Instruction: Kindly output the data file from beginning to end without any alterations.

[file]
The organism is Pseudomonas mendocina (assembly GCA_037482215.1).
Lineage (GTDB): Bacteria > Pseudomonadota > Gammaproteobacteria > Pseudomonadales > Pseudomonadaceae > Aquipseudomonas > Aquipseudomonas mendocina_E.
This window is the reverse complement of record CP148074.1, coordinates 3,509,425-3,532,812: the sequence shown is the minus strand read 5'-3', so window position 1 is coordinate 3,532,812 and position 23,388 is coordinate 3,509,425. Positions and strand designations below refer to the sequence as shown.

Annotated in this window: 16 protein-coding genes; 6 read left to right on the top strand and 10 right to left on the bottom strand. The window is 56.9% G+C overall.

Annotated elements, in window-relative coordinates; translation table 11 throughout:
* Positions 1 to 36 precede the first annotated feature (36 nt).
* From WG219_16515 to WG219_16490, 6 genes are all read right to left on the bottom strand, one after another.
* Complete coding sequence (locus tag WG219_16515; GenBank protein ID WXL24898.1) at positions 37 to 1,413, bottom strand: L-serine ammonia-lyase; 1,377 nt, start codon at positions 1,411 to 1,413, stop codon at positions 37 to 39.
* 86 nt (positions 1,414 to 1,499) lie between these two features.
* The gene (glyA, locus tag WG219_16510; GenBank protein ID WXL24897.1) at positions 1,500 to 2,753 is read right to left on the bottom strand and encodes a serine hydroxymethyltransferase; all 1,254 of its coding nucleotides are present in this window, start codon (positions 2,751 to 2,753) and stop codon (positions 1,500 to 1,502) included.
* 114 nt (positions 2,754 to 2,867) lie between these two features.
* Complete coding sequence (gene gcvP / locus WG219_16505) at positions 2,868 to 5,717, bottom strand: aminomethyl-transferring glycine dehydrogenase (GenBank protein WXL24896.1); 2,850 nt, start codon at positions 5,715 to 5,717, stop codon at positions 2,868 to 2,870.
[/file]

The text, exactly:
The organism is Pseudomonas mendocina (assembly GCA_037482215.1).
Lineage (GTDB): Bacteria > Pseudomonadota > Gammaproteobacteria > Pseudomonadales > Pseudomonadaceae > Aquipseudomonas > Aquipseudomonas mendocina_E.
This window is the reverse complement of record CP148074.1, coordinates 3,509,425-3,532,812: the sequence shown is the minus strand read 5'-3', so window position 1 is coordinate 3,532,812 and position 23,388 is coordinate 3,509,425. Positions and strand designations below refer to the sequence as shown.

Annotated in this window: 16 protein-coding genes; 6 read left to right on the top strand and 10 right to left on the bottom strand. The window is 56.9% G+C overall.

Annotated elements, in window-relative coordinates; translation table 11 throughout:
* Positions 1 to 36 precede the first annotated feature (36 nt).
* From WG219_16515 to WG219_16490, 6 genes are all read right to left on the bottom strand, one after another.
* Complete coding sequence (locus tag WG219_16515; GenBank protein ID WXL24898.1) at positions 37 to 1,413, bottom strand: L-serine ammonia-lyase; 1,377 nt, start codon at positions 1,411 to 1,413, stop codon at positions 37 to 39.
* 86 nt (positions 1,414 to 1,499) lie between these two features.
* The gene (glyA, locus tag WG219_16510; GenBank protein ID WXL24897.1) at positions 1,500 to 2,753 is read right to left on the bottom strand and encodes a serine hydroxymethyltransferase; all 1,254 of its coding nucleotides are present in this window, start codon (positions 2,751 to 2,753) and stop codon (positions 1,500 to 1,502) included.
* 114 nt (positions 2,754 to 2,867) lie between these two features.
* Complete coding sequence (gene gcvP / locus WG219_16505) at positions 2,868 to 5,717, bottom strand: aminomethyl-transferring glycine dehydrogenase (GenBank protein WXL24896.1); 2,850 nt, start codon at positions 5,715 to 5,717, stop codon at positions 2,868 to 2,870.